Review: Google Music
After yesterday’s post I almost feel obliged to discuss Google Music. It’s one of the few areas where Google has tried to get involved and actually “got it right.” I mean, how many different products does Google try to get involved in, and end up poorly supporting or dropping altogether? Maybe they’re just fans of crowd-sourcing?
Whatever the case may be, it seems that Google has narrowed it’s focus a little in order to try to deliver products that are a little more polished than they usually end up being. This time they got it right, yet not many people seem to be aware of what Google Music is truly capable of. Let’s explore that a little, shall we?
- Upload 20,000 songs to Google Music for FREE.
- Don’t worry about DRM on the music that you upload. You can upload any music you’ve… acquired.
- Stream music to your phone or desktop.
- Make songs available offline for when you’re not near a WiFi or Data connection.
Everyone reading this has used Pandora before, right? No? Here’s a quick rundown: Pandora is an app that streams music through your phone (or desktop, whatever–we’re talking about apps from here on out though). You thumbs up or down songs you like/dislike and it will try to play songs that it thinks you’ll enjoy. You can’t upload your own songs, and you can’t listen to it offline.
Google Music allows you to upload up to 20,000 songs for free from your computer (regardless of where you got them from–even iTunes–so don’t worry). Now you’re free to delete those songs from your computer; reclaim that hard drive space–it doesn’t need to be used for music anymore! Now you can use that space for storing your entire 715 episode collection of Power Rangers, or something else, right?
Yeah… anyways, you can easily create, modify, and remove playlists through your web browser, or the app on your phone–your call, chief. Should you decide you want to download all your music back to your computer, you’re able to do that, too. If you choose to buy songs through Google Music, they will not count towards your 20,000 songs, and as an added bonus, you can share the full version of any of those songs with your friends. Never again will you have to sync with your computer; the only syncing you’ll ever do is uploading your entire music collection from your PC to Google.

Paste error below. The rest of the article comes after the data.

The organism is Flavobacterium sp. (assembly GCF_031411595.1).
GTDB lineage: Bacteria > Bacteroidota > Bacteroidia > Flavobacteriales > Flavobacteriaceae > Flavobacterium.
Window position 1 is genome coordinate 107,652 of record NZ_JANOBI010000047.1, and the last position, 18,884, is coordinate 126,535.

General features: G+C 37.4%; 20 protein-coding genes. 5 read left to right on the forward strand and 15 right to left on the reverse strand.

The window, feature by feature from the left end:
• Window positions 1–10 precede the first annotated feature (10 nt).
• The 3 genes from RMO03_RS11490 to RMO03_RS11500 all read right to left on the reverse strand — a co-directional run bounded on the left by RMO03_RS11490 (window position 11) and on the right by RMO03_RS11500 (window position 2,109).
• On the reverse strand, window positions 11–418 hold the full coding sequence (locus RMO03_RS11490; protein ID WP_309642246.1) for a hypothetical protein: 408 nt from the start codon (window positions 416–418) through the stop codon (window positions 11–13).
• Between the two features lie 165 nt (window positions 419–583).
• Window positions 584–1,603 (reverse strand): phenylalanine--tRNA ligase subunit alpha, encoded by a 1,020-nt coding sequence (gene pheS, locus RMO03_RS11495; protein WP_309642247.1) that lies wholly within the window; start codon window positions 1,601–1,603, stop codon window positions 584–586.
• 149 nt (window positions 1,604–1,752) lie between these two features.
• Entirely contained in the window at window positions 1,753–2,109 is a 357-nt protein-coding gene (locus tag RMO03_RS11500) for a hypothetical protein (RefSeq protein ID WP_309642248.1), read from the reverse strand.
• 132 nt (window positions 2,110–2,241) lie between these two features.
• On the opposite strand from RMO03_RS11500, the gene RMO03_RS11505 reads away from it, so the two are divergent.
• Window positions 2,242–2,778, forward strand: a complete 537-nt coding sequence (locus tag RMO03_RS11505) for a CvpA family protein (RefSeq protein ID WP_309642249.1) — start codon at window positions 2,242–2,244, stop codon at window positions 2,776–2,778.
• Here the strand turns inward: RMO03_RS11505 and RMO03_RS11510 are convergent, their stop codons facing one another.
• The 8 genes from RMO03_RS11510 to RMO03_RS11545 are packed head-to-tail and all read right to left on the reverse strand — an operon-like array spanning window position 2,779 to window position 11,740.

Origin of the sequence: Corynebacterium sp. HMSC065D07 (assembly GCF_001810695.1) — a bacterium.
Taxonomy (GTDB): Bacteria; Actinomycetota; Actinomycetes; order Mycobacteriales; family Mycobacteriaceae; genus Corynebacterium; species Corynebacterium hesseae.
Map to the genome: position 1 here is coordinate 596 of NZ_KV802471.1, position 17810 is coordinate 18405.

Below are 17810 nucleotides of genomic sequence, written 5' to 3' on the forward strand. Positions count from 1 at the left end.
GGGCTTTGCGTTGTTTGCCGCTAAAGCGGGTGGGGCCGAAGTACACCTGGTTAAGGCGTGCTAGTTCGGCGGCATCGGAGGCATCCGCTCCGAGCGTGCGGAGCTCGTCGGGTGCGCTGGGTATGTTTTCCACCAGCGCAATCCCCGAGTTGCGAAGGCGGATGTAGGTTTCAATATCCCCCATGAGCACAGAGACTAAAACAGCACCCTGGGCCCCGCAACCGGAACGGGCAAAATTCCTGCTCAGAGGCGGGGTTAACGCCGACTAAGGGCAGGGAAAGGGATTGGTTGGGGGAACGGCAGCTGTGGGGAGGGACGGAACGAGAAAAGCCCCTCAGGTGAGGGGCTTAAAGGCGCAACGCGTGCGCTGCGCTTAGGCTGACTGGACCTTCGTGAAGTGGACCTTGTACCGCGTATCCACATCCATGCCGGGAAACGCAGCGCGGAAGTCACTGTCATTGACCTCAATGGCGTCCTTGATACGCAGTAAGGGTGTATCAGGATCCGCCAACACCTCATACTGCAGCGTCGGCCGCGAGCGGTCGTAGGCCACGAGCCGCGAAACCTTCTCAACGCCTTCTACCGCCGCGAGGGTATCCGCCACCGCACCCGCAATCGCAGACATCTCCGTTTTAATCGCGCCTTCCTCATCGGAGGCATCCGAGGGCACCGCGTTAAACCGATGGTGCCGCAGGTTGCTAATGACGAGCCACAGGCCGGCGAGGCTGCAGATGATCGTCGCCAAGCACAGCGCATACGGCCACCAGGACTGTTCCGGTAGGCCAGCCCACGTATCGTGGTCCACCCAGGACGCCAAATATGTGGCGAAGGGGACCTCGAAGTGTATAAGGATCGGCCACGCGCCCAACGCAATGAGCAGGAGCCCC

So now that you’ve freed up space from computer, make sure you’ve liberated your phone as well. No longer shall you be ashamed of a phone with only 16GB of space! Just stream it baby.
“Well Dave, that’s great; what if I want to listen to my songs and I don’t have a data connection on my phone, or I’m not able to access WiFi? What if I’m getting on a plane and I want to keep listening to my music?”
Simple my friend! You can tag any song or playlist as “Available Offline” and it will be downloaded to your device, easy as that. Whenever I’m at home I enable WiFi on my phone and let Google Music download any songs I’ve marked this way, so that I’m not using my data connection to do it. Like I said before: Google Music is one of the few “new” products Google has put out that is incredibly well done. I’m really surprised that it hasn’t caught on faster; maybe because the beta was riddled with bugs? Regardless, I haven’t encountered any problems with it since I started using it back in January of this year.
I just have one problem with Google Music–Google Listen hasn’t yet been abolished as the buggy piece of unsupported garbage that it is and had it’s podcast functionality merged into Google Music. Why not, Google? Does this not make sense to you?!
Anyways, give it a shot; it’s available for Android on Google Play. Hopefully Google will bring official support for Google Music over to the iPhone, but until they do, you can use GoMusic–a third party app that seems to be well-supported. You can also access the service via music.google.com.
As always, sound off in the comments if you’ve got one!